Two-Step, Part Two

Step One: Let go of your old-school parenting.  Check! 

Step Two: Value and enjoy your children, rather than manage them. An idea we lovingly stole from Dr. Dan Siegel and Mary Hartzell’s book, Parenting from the Inside Out, and took to heart.


Yes, a truly humbling reminder of our parenting goals that is often easier said than done.

Life is busy and messy.  It’s called the “daily grind” for a reason.  And as things move faster, it becomes more difficult to keep up…which makes it easier to fall into the black hole of just trying to survive all the live-long-day with as few hiccups as possible.  I ask you, pray tell, where’s the fun in that? 

I get it!  Who has time for fun when there’s football practice and oil changes and dirty laundry?  Not to mention, it’s right and good (and necessary!) to be responsible.

However, sometimes in all our list-making and day-managing, we lose sight of what’s actually most important – enjoying and valuing our kids. 

You see, when we share emotion with our children, a part of their brain fires (pow) and connects to a part of our brain (boom) and that promotes attachment (aww).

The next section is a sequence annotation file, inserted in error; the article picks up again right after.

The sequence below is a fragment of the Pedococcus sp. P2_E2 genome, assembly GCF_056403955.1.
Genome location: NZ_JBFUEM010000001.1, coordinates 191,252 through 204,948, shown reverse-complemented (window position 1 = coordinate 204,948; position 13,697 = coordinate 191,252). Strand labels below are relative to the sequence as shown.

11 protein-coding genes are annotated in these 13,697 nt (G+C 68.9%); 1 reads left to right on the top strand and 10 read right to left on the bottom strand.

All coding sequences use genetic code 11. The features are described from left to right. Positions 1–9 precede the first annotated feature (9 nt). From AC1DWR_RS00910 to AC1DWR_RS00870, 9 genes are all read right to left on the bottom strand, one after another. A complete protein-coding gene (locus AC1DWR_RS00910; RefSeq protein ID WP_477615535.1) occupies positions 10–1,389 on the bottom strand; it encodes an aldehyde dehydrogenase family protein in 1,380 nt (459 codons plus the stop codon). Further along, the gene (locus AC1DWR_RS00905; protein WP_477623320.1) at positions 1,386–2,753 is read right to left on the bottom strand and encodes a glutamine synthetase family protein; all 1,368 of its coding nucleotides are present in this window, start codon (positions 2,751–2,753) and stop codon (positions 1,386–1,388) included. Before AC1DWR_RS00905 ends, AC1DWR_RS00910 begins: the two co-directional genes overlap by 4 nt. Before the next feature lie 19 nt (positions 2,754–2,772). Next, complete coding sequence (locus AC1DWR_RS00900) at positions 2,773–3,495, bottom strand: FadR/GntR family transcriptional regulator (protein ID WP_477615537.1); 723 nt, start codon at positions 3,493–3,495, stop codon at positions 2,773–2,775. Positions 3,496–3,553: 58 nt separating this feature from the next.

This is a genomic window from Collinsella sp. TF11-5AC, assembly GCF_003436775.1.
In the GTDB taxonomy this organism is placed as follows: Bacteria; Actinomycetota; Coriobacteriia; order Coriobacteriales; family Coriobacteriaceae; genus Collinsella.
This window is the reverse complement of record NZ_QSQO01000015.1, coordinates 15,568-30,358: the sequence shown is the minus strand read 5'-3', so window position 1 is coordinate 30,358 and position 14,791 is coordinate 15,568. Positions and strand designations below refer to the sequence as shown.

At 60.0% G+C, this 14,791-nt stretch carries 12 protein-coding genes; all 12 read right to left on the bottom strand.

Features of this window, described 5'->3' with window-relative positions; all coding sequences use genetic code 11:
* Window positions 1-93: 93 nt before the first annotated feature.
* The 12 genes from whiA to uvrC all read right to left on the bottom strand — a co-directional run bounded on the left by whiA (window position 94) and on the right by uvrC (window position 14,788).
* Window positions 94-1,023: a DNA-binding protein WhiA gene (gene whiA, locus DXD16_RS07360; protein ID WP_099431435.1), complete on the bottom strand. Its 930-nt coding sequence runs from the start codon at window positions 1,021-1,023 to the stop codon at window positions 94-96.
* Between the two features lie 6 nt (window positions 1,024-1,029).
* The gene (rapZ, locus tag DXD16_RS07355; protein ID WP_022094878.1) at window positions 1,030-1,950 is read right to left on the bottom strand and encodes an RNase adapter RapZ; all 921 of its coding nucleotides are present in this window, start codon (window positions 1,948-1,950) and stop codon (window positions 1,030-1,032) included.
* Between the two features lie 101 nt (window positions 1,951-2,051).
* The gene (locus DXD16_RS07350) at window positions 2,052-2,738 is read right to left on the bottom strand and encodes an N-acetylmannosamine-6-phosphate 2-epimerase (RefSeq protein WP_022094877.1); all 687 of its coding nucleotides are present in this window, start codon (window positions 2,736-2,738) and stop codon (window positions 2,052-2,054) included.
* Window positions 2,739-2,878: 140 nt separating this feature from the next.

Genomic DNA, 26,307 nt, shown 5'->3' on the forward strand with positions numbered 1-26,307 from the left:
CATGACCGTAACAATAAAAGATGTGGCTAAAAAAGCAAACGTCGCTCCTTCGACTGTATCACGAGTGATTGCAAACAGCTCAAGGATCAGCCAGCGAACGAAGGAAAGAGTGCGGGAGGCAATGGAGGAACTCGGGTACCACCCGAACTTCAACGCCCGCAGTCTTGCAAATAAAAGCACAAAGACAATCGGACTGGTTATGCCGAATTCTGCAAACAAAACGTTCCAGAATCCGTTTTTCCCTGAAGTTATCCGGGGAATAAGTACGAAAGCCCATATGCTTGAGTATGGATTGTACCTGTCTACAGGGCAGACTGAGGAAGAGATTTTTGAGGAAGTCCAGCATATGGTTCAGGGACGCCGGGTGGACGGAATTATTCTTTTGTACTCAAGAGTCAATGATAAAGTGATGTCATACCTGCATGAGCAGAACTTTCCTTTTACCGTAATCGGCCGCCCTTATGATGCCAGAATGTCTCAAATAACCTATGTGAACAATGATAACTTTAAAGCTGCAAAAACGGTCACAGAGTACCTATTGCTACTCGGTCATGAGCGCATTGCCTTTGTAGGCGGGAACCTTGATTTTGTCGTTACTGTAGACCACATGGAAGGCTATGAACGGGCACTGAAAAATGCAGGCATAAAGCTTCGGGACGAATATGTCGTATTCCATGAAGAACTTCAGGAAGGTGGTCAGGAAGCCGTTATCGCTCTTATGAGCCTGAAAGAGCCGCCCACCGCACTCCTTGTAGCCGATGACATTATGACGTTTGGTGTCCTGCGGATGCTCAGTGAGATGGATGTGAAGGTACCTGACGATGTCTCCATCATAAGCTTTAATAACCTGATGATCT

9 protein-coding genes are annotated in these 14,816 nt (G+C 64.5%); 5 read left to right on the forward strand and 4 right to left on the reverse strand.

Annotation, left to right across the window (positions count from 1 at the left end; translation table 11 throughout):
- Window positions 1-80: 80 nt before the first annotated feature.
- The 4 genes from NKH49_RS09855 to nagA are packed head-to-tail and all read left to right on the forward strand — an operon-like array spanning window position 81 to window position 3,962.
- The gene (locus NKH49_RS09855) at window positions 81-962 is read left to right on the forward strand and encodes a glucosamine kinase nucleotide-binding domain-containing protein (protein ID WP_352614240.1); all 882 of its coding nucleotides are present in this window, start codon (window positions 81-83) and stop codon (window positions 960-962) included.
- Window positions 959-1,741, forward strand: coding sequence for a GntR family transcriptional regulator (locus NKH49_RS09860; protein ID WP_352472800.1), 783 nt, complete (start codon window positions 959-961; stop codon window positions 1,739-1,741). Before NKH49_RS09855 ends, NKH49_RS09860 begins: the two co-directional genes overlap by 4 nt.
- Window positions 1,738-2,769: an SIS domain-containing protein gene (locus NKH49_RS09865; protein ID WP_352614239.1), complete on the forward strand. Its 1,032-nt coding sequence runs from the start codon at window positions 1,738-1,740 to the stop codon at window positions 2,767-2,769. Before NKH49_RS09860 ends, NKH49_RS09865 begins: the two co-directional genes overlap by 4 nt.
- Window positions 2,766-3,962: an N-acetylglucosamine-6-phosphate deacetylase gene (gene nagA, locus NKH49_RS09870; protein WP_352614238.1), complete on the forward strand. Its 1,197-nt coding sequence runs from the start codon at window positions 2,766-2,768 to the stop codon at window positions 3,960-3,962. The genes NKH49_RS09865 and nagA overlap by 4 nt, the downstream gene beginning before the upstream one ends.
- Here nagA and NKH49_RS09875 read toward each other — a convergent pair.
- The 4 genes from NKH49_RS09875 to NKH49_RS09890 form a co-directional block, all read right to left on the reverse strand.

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So what if dinner is leftover pizza two nights in a row because you took the long way home so you could hear about your kid’s third-grade stresses?  What may feel like a balanced-diet-swing-and-a-miss can actually be a big ol’ homer you knock outta the park, slugger.

Why, you ask, pray tell?  Because the connections made when children interact in healthy relationships goes far beyond any damage repeated consumption of fast food will do.

In the midst of the busyness and messiness, when’s the last time you actually enjoyed your kid?  And how long did it last before you moved onto the next item on that giant to-do list of yours?  Be honest.  

Or how about this one?  When’s the last time you think your kid enjoyed you?

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The science is clear – children are people, not projects, and they thrive when they’re enjoyed and valued, not managed.  I encourage you to prioritize quality of time with your kids over the quantity of items you accomplish, and see what difference it makes.

Jen Reichert